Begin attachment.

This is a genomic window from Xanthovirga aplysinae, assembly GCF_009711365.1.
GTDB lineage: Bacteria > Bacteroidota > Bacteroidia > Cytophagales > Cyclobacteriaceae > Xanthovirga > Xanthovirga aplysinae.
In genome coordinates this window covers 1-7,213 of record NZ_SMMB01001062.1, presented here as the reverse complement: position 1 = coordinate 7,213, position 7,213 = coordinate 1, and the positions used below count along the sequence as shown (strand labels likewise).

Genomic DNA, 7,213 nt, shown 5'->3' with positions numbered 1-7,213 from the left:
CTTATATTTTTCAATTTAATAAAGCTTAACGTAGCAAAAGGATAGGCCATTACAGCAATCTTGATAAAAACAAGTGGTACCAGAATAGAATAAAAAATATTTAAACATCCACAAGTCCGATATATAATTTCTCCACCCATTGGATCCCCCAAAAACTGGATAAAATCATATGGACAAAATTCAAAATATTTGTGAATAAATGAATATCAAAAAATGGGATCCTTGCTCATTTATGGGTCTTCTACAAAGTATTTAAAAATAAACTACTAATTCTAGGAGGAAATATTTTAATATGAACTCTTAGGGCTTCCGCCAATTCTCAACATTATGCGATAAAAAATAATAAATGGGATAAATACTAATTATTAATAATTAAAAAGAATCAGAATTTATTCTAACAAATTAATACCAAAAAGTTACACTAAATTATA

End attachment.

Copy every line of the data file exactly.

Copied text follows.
This is a genomic window from Xanthovirga aplysinae, assembly GCF_009711365.1.
GTDB lineage: Bacteria > Bacteroidota > Bacteroidia > Cytophagales > Cyclobacteriaceae > Xanthovirga > Xanthovirga aplysinae.
In genome coordinates this window covers 1-7,213 of record NZ_SMMB01001062.1, presented here as the reverse complement: position 1 = coordinate 7,213, position 7,213 = coordinate 1, and the positions used below count along the sequence as shown (strand labels likewise).

Genomic DNA, 7,213 nt, shown 5'->3' with positions numbered 1-7,213 from the left:
CTTATATTTTTCAATTTAATAAAGCTTAACGTAGCAAAAGGATAGGCCATTACAGCAATCTTGATAAAAACAAGTGGTACCAGAATAGAATAAAAAATATTTAAACATCCACAAGTCCGATATATAATTTCTCCACCCATTGGATCCCCCAAAAACTGGATAAAATCATATGGACAAAATTCAAAATATTTGTGAATAAATGAATATCAAAAAATGGGATCCTTGCTCATTTATGGGTCTTCTACAAAGTATTTAAAAATAAACTACTAATTCTAGGAGGAAATATTTTAATATGAACTCTTAGGGCTTCCGCCAATTCTCAACATTATGCGATAAAAAATAATAAATGGGATAAATACTAATTATTAATAATTAAAAAGAATCAGAATTTATTCTAACAAATTAATACCAAAAAGTTACACTAAATTATA